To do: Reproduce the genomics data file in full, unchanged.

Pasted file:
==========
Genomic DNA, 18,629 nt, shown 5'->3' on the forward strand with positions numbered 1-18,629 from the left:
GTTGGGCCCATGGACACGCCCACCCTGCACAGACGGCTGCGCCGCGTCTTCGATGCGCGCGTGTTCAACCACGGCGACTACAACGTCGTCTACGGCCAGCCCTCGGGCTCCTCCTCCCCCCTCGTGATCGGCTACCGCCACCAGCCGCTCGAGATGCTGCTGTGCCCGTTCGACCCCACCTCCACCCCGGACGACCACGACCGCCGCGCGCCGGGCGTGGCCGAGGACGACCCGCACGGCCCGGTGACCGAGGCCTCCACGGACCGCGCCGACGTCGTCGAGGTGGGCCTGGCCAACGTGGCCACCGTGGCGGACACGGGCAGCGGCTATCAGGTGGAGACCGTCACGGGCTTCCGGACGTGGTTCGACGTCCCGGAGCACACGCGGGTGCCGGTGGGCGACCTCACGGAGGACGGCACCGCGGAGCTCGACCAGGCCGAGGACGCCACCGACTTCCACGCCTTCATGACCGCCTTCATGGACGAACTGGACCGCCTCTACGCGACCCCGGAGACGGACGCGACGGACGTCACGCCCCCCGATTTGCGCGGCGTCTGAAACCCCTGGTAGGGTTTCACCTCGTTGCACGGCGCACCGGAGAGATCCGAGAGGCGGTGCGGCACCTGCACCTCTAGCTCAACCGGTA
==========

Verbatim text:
Genomic DNA, 18,629 nt, shown 5'->3' on the forward strand with positions numbered 1-18,629 from the left:
GTTGGGCCCATGGACACGCCCACCCTGCACAGACGGCTGCGCCGCGTCTTCGATGCGCGCGTGTTCAACCACGGCGACTACAACGTCGTCTACGGCCAGCCCTCGGGCTCCTCCTCCCCCCTCGTGATCGGCTACCGCCACCAGCCGCTCGAGATGCTGCTGTGCCCGTTCGACCCCACCTCCACCCCGGACGACCACGACCGCCGCGCGCCGGGCGTGGCCGAGGACGACCCGCACGGCCCGGTGACCGAGGCCTCCACGGACCGCGCCGACGTCGTCGAGGTGGGCCTGGCCAACGTGGCCACCGTGGCGGACACGGGCAGCGGCTATCAGGTGGAGACCGTCACGGGCTTCCGGACGTGGTTCGACGTCCCGGAGCACACGCGGGTGCCGGTGGGCGACCTCACGGAGGACGGCACCGCGGAGCTCGACCAGGCCGAGGACGCCACCGACTTCCACGCCTTCATGACCGCCTTCATGGACGAACTGGACCGCCTCTACGCGACCCCGGAGACGGACGCGACGGACGTCACGCCCCCCGATTTGCGCGGCGTCTGAAACCCCTGGTAGGGTTTCACCTCGTTGCACGGCGCACCGGAGAGATCCGAGAGGCGGTGCGGCACCTGCACCTCTAGCTCAACCGGTA